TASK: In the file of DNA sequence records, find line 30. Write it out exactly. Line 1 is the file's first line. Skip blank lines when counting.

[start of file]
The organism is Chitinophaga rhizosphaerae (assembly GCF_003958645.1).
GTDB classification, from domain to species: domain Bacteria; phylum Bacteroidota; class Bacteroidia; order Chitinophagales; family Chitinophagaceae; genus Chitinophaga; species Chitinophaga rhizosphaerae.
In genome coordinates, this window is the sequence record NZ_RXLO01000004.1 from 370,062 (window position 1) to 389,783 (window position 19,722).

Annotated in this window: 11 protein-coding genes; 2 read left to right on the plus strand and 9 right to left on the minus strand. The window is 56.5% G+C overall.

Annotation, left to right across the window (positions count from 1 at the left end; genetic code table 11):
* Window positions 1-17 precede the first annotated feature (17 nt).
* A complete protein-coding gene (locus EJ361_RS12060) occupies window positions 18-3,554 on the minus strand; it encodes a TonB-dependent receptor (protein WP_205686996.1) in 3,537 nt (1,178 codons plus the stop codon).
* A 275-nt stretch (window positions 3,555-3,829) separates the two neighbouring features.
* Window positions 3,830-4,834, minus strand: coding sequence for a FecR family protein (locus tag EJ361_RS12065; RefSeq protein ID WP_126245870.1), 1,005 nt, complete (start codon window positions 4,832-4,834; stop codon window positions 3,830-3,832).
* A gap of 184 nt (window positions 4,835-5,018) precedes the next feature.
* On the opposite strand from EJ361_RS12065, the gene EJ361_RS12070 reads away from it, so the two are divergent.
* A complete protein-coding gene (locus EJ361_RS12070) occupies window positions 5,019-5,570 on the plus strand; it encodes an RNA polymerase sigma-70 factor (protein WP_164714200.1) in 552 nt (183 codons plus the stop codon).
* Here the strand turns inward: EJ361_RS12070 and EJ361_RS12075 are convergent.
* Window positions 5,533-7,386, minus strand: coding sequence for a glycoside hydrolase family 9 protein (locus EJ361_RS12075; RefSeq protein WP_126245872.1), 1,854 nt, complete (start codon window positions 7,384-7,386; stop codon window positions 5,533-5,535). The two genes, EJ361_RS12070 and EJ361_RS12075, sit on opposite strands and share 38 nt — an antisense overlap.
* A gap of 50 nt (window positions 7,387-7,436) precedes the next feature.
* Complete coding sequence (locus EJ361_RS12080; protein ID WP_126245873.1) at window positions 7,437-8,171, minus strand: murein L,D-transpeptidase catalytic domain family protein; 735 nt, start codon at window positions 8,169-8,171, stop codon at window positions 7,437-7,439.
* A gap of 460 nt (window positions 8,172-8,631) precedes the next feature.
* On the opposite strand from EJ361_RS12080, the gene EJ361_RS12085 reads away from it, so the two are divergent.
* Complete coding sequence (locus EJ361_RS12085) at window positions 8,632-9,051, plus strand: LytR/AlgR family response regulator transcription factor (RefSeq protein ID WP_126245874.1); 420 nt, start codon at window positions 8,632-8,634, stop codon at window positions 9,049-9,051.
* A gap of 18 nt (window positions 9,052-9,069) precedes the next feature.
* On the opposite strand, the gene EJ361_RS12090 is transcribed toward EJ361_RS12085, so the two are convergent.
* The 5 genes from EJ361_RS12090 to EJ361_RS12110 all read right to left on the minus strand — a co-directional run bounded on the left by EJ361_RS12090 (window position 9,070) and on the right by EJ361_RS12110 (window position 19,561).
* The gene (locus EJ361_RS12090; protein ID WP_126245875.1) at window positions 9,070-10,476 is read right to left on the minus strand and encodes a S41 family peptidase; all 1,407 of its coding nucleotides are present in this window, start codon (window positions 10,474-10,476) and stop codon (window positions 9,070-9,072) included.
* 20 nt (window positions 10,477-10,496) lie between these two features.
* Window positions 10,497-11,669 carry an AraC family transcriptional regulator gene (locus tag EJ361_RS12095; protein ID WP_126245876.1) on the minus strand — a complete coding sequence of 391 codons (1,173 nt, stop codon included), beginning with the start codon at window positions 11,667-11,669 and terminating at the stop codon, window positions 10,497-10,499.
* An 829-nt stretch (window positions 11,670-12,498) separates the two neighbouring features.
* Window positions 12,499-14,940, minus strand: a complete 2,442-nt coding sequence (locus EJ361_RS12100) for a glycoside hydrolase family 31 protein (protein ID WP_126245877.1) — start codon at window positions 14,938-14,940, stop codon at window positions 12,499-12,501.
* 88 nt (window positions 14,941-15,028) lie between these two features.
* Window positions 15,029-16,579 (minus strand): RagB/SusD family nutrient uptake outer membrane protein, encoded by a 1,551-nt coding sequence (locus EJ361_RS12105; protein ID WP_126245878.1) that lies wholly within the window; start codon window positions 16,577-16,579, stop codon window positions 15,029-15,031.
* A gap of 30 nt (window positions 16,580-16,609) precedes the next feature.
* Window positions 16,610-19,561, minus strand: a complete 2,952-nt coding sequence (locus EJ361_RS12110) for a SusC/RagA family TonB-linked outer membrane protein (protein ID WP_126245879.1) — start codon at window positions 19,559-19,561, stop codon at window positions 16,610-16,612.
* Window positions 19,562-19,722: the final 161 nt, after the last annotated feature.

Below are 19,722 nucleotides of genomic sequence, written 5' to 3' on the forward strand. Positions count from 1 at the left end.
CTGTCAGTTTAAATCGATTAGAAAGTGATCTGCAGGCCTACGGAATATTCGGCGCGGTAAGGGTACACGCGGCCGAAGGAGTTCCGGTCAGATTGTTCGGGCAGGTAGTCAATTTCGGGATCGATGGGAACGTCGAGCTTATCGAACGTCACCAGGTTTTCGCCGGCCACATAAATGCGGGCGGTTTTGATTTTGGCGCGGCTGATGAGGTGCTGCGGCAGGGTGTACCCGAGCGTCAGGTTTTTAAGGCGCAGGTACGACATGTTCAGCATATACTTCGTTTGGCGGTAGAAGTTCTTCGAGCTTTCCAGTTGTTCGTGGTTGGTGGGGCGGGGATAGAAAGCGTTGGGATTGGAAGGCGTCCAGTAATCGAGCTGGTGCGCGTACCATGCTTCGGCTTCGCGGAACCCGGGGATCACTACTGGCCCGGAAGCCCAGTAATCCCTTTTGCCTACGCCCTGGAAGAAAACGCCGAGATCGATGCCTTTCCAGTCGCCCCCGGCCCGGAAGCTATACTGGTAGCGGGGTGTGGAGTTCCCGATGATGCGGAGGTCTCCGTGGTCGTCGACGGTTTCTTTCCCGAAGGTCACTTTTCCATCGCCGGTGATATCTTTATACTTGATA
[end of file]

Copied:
* A gap of 30 nt (window positions 16,580-16,609) precedes the next feature.